"A classified military intelligence unit called 'Able Danger' identified Atta and three other hijackers in 1999 as potential members of a terrorist cell in New York City." At first, the commission denied that it knew anything about "Able Danger": "The Sept. 11 Commission did not learn of any U.S. government knowledge prior to 9/11 of surveillance of Mohammed Atta or of his cell," insisted Lee Hamilton, the Democratic co-chair. "Had we learned of it, obviously, it would've been a major focus of our investigation."

But within 48 hours this version was non-operative. As the AP subsequently reported: "The Sept. 11 Commission knew military intelligence officials had identified lead hijacker Mohamed Atta as a member of al-Qaida who might be part of U.S.-based terror cell more than a year before the terror attacks but decided not to include that in its final report, a spokesman acknowledged Thursday."

So, far from being a "major focus" that they just happened to miss — coulda happened to anyone — it turns out they knew about it but "decided not to include" it.

How'd that happen? Well, as Felzenberg says so disarmingly, "this information was not meshing with the other information.'' As a glimpse into the mindset of the commission, that's astonishing. Sept. 11 happened, in part, because the various federal bureaucracies involved were unable to process information that didn't "mesh" with conventional wisdom. Now we find that the official commission intended to identify those problems and ensure they don't recur is, in fact, guilty of the very same fatal flaw. The new information didn't "mesh" with the old information, so they disregarded it.

But, hey, let's not have a philosophical discussion, let's keep it practical: There was "no way" that Atta could have been in the United States except when the official INS record says he was? No INS paper trail, "no way" he could have got in?

Here's one way just for a start. Forget the southern border, insofar as there is such a thing. Fact: On America's northern border, no record is kept of individual visitors to the United States. All that happens is that a photo scanner snaps your rear license plate. The scanner is said to be state-of-the-art, which is to say, as one Customs & Border official told me, it's "officially" 75 percent accurate. On the one occasion my own license plate was queried, it turned out the scanner had misread it. So, just for a start, without any particular difficulty, a friend of Mohammed Atta could have rented a car for him in Montreal and driven him down to New York — and there would be never be any record to connect him to the vehicle anywhere in the United States or Canada.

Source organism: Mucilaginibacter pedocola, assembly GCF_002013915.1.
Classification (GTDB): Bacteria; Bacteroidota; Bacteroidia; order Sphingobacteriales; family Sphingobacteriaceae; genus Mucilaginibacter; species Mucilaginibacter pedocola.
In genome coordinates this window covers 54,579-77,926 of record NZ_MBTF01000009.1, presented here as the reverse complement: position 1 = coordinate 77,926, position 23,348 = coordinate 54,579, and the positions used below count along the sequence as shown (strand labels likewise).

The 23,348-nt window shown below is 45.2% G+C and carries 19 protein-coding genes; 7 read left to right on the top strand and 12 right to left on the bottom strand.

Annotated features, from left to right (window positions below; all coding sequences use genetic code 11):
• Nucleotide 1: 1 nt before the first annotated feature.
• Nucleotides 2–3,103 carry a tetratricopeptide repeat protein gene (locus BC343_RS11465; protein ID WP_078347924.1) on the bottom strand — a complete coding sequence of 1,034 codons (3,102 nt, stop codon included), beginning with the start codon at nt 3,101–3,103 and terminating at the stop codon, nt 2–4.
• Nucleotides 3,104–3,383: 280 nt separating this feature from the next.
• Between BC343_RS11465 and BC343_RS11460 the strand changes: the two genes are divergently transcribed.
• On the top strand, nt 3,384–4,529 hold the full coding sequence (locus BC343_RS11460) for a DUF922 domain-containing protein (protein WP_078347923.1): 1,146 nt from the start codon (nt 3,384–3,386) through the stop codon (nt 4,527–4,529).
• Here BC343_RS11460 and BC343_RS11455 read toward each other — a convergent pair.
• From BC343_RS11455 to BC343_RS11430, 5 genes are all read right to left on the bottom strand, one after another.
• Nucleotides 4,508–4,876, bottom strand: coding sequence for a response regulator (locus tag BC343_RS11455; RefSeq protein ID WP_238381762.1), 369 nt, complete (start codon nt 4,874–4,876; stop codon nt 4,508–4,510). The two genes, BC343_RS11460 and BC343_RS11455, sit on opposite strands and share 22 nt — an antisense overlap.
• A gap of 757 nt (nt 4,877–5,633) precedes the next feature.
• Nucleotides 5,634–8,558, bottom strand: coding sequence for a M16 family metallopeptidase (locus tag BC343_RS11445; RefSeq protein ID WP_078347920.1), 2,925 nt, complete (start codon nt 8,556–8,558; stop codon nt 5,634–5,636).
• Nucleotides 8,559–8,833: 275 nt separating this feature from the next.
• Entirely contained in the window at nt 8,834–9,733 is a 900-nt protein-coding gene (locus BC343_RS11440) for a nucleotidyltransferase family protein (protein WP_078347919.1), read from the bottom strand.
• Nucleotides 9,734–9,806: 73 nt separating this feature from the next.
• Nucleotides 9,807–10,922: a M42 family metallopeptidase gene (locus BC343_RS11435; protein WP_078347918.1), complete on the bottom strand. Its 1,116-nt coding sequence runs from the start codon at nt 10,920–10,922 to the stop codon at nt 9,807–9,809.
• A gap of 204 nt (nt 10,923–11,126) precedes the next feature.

Would al-Qaida types have such contacts in Montreal? Absolutely. The city's a hotbed of Islamist cells and sympathizers.

Fact: The only Islamist terrorist attack prevented by the U.S. government in the period before 9/11 was the attempt to blow up LAX by Ahmed Ressam, a Montrealer caught on the Washington/British Columbia frontier by an alert official who happened to notice he seemed to be a little sweaty. A different guard, a cooler Islamist, and it might just have been yet another routine unrecorded border crossing.

So, when the 9/11 Commission starts saying that there's "no way" something can happen when it happens every single day of the week, you start to wonder what exactly is the point of an official investigation so locked in to pre-set conclusions.

For example, they seemed oddly determined to fix June 3, 2000, as the official date of Atta's first landing on American soil — even though there were several alleged sightings of him before that date, including a bizarre story that he'd trained at Maxwell/Gunter Air Force Base in Montgomery, Ala. Atta was a very mobile guy in the years before 9/11, shuttling between Germany, Spain, Afghanistan, the Czech Republic, the Netherlands, the Philippines with effortless ease. I've no hard evidence of where he was in, say, April 2000. The period between late 1999 and May 2000 is, in many ways, a big blur. He might have been in Germany, he might have been in Florida, attempting to get a U.S. Farm Service Agency loan for the world's biggest cropduster, as reported by USDA official Johnell Bryant.

But I do know it's absurd to suggest he was never in the United States until June 3, 2000, simply because that's what the INS says — especially when U.S. military intelligence says something quite different.

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Sept. 11 was a total government fiasco: CIA, FBI, INS, FAA, all the hot shot acronyms failed spectacularly. But appoint an official commission and let them issue an official report and suddenly everyone says, oh, well, this is the official version of 9/11; if they say something didn't happen, it can't possibly have happened.

Readers may recall that I never cared for the commission. There were too many showboating partisan hacks — Richard ben Veniste, Bob Kerrey — who seemed more interested in playing to the rhythms of election season. There was at least one person with an outrageous conflict of interest: Clinton Justice Department honcho Jamie Gorelick, who shouldn't have been on the commission but instead a key witness appearing in front of it. And there were far too many areas where the members appeared to be interested only in facts that supported a predetermined outcome.

Maybe we need a 9/11 Commission Commission to investigate the 9/11 Commission. A body intended to reassure Americans that the lessons of that terrible day had been learned instead engaged in what at best was transparent politicking and collusion in posterior-covering and at worst was something a whole lot darker and more disturbing.

The problem pre-9/11 was always political: that's to say, no matter how savvy individual operatives in various agencies may have been, the political culture of the day meant that nothing would happen except a memo would get typed up and shoveled into a filing cabinet. Together with other never fully explained episodes — like Sandy Berger's pants-stuffing at the national archives — the Able Danger story makes one thing plain: The problem is still political.


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JWR contributor Mark Steyn is North American Editor of The (London) Spectator. Comment by clicking here.